British Business Leaders’ Confidence Sinks as Brexit Looms

December 27, 2018 Updated: December 27, 2018

LONDON—Business leaders’ confidence in the British economy has sunk to its lowest level in more than 18 months, as the risk grows toward a “no-deal” Brexit in a little over three months, the Institute of Directors (IoD) said Dec. 27.

The group, which represents business directors and leaders, said its confidence tracker briefly reached positive territory earlier this year when there was agreement on a Brexit transition period, but has fallen steadily since April and hit its lowest level this month.

Prime Minister Theresa May faces deep opposition from both her own lawmakers and opposition parties to the divorce agreement she has negotiated with the EU, raising the risk of a “no-deal” departure, something that could hurt the economy.

IoD senior economist Tej Parikh said there’s no doubt that the tumultuous Brexit process is having a damaging impact on firms’ outlooks.

“Business leaders are looking ahead to the New Year with trepidation about the economy,” he said. “While we saw cautious optimism emerging when the Brexit talks appeared to be moving towards a transition period after March 2019, that has utterly dissipated now.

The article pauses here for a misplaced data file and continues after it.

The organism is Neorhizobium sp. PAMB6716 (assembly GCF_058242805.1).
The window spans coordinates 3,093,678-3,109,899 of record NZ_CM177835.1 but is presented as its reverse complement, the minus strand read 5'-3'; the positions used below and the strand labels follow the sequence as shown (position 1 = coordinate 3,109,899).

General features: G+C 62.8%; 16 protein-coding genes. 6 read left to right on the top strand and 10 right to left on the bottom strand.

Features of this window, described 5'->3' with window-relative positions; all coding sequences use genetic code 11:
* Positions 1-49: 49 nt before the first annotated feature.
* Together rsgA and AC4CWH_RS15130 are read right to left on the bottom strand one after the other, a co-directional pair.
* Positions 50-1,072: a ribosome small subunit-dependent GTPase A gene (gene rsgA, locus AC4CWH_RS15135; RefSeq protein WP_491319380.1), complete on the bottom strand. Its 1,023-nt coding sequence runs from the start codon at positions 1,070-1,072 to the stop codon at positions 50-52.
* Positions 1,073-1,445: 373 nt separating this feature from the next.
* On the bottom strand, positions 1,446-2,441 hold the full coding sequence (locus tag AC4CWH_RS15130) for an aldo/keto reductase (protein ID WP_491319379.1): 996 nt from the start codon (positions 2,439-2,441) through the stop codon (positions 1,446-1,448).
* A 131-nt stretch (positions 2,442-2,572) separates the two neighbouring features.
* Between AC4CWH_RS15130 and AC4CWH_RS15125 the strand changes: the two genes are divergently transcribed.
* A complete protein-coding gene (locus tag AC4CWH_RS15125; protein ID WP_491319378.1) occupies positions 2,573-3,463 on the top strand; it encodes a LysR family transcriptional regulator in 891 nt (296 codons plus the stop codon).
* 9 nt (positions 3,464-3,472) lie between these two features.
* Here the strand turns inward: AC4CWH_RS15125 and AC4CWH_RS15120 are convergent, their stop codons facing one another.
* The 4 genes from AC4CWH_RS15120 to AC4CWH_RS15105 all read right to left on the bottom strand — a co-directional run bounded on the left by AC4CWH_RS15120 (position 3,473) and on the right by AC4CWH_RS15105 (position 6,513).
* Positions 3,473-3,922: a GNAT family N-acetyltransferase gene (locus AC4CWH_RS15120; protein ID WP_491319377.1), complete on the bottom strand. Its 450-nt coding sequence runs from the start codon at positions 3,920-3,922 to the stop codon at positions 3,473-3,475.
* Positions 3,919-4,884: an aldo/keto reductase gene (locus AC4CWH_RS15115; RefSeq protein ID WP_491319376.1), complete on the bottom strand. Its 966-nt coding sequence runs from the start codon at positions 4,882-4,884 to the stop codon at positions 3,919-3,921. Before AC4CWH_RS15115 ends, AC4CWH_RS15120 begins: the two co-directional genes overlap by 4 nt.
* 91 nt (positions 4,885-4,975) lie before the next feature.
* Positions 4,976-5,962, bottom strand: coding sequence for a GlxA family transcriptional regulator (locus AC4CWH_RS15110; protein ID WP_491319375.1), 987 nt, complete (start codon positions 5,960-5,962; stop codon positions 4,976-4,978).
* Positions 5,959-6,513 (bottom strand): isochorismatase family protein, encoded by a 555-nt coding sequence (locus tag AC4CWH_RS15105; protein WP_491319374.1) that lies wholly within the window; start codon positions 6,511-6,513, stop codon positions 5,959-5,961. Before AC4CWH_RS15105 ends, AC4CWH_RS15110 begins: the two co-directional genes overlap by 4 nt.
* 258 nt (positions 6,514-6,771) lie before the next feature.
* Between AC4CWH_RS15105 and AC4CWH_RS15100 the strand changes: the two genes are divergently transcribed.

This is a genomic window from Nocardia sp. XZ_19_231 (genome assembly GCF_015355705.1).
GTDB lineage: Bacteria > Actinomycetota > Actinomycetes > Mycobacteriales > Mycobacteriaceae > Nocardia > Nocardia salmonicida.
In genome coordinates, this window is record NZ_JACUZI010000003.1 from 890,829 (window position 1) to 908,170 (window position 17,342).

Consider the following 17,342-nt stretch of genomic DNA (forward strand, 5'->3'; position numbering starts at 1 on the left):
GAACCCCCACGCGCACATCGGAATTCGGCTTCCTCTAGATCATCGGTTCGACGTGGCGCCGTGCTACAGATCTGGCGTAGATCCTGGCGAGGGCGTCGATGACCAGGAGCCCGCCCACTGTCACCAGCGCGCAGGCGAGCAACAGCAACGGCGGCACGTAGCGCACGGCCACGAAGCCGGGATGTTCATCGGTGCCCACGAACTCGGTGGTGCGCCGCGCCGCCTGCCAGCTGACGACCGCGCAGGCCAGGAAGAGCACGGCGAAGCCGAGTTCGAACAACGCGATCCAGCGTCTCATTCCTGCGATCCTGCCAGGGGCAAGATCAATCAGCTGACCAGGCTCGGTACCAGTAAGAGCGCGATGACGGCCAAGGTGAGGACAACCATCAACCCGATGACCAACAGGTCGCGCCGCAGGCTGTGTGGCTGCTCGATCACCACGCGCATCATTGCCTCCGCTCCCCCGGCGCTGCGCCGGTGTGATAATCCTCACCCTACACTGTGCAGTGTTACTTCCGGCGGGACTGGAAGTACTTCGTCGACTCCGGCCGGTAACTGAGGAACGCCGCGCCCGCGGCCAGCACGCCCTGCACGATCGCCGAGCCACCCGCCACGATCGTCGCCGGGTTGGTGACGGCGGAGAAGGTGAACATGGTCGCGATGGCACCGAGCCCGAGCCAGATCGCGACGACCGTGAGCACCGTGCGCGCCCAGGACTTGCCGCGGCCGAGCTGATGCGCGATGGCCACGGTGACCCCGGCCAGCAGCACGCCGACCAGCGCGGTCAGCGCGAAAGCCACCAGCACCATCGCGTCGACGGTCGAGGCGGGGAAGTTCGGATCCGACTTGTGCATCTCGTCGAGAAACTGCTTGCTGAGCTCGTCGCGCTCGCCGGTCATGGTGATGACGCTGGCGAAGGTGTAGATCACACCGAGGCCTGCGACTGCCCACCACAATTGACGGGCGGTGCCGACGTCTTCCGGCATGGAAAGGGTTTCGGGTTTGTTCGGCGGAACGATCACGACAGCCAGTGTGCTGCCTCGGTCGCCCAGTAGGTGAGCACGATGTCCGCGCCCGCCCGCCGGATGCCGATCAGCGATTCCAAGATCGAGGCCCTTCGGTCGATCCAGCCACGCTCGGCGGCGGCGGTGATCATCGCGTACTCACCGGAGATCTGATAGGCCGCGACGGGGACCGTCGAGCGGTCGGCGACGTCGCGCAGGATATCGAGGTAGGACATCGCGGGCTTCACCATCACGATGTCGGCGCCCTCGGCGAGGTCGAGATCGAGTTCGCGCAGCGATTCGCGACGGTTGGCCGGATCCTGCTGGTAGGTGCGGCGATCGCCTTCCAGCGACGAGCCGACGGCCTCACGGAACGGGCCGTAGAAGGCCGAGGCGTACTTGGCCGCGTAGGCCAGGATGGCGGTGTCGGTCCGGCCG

“The prospect of a no-deal in the near future will be weighing heavily on directors’ minds.”

Pessimistic But Upbeat

Business investment has fallen for three consecutive quarters, official figures showed earlier this month; other recent data has pointed to a slowdown in growth ahead of Britain’s exit from the European Union in 93 days.

The IoD said, however, that while business leaders are pessimistic about the economy, confidence in their own firms remains relatively upbeat.

Optimism levels for the wider economy stood at -38 percent in December, the group said, but the corresponding level for respondents’ own companies was +30 percent, little changed from 31 percent a year ago.

The IoD said 724 business leaders contributed to the survey in December.

The Bank of England has previously warned that a no-deal Brexit could plunge Britain into dire economic straits, worse than those brought on by the global financial crash a decade ago.

The bank warned at the end of November that the economy could shrink by as much as 8 percent in a year, and, in the case of a disorderly no-deal, 25 percent could be wiped off the value of the pound.

Rain Newton-Smith, chief economist of the business organization CBI, said, “These forecasts paint a bleak picture over the long-term of a no-deal Brexit or a Canada-style deal. It surely puts to bed some of the more far-fetched ideas that a hard-landing Brexit will not seriously hurt the economy.”

All forms of Brexit will have a negative impact on the economy, compared to remaining within the 27-member trading bloc, according to the government’s own analysis, which was published the same day as the bank’s report.

Epoch Times reporter Simon Veazey contributed to this article.

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